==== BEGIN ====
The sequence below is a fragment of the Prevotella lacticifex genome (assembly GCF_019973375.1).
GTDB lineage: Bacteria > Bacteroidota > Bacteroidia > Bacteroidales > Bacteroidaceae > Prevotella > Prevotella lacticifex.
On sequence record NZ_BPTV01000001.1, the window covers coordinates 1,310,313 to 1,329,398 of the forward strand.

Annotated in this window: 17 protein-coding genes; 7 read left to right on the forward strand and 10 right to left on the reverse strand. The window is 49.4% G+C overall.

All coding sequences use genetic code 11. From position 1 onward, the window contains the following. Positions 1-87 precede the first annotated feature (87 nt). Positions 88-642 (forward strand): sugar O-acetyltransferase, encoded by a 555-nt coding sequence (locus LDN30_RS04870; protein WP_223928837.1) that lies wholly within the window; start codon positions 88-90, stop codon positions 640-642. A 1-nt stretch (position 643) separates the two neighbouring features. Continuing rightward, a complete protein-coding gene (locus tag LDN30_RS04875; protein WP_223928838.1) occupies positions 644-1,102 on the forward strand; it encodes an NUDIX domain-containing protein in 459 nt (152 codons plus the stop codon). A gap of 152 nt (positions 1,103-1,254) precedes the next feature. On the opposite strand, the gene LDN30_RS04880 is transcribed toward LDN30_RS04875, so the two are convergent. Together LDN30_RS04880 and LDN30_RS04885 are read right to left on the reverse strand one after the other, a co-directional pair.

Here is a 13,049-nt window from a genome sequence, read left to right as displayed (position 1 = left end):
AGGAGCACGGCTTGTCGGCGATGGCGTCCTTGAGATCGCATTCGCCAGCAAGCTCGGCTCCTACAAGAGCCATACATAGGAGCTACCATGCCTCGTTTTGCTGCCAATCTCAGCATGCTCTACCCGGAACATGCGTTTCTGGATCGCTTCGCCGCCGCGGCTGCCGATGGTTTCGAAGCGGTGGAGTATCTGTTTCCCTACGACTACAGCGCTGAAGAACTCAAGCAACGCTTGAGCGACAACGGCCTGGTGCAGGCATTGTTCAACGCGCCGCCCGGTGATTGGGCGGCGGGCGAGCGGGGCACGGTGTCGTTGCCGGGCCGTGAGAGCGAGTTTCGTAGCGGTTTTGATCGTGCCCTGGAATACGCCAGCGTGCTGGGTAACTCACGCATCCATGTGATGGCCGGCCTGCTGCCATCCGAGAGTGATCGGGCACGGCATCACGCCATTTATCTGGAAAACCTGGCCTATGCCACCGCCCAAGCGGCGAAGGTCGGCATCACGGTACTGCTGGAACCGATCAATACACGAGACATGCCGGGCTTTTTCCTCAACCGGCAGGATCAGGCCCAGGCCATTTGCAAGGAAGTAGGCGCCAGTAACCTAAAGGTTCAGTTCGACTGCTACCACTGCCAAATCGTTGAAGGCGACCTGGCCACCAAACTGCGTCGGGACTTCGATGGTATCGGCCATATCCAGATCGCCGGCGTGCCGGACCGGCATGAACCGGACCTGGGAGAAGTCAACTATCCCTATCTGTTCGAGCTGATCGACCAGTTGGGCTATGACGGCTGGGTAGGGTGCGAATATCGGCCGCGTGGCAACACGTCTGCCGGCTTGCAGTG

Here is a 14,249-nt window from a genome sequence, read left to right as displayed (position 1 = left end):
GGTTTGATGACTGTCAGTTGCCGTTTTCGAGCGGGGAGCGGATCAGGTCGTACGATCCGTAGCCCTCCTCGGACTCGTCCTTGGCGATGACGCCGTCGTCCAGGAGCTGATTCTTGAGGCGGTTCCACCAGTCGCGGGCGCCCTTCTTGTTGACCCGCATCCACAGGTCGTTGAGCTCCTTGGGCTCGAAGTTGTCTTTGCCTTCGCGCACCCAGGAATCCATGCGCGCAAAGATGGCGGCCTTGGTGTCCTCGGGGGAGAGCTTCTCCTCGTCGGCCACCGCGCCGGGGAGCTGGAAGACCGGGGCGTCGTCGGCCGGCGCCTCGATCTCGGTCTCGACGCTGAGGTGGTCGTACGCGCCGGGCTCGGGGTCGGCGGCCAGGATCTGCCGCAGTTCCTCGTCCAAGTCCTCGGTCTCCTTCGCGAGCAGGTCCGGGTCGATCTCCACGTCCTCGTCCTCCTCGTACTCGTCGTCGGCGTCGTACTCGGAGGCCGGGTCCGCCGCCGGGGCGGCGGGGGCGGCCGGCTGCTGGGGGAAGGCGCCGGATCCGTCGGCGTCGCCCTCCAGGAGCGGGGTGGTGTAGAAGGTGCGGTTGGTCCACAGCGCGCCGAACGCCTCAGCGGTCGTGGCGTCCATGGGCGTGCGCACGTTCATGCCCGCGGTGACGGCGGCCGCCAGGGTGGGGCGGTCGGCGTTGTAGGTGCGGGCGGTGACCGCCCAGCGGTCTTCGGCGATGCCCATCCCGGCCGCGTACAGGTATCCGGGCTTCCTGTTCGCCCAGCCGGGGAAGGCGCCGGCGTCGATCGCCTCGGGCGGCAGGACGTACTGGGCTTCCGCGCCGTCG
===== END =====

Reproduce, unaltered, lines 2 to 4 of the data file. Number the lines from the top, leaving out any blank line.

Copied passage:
GTDB lineage: Bacteria > Bacteroidota > Bacteroidia > Bacteroidales > Bacteroidaceae > Prevotella > Prevotella lacticifex.
On sequence record NZ_BPTV01000001.1, the window covers coordinates 1,310,313 to 1,329,398 of the forward strand.

Annotated in this window: 17 protein-coding genes; 7 read left to right on the forward strand and 10 right to left on the reverse strand. The window is 49.4% G+C overall.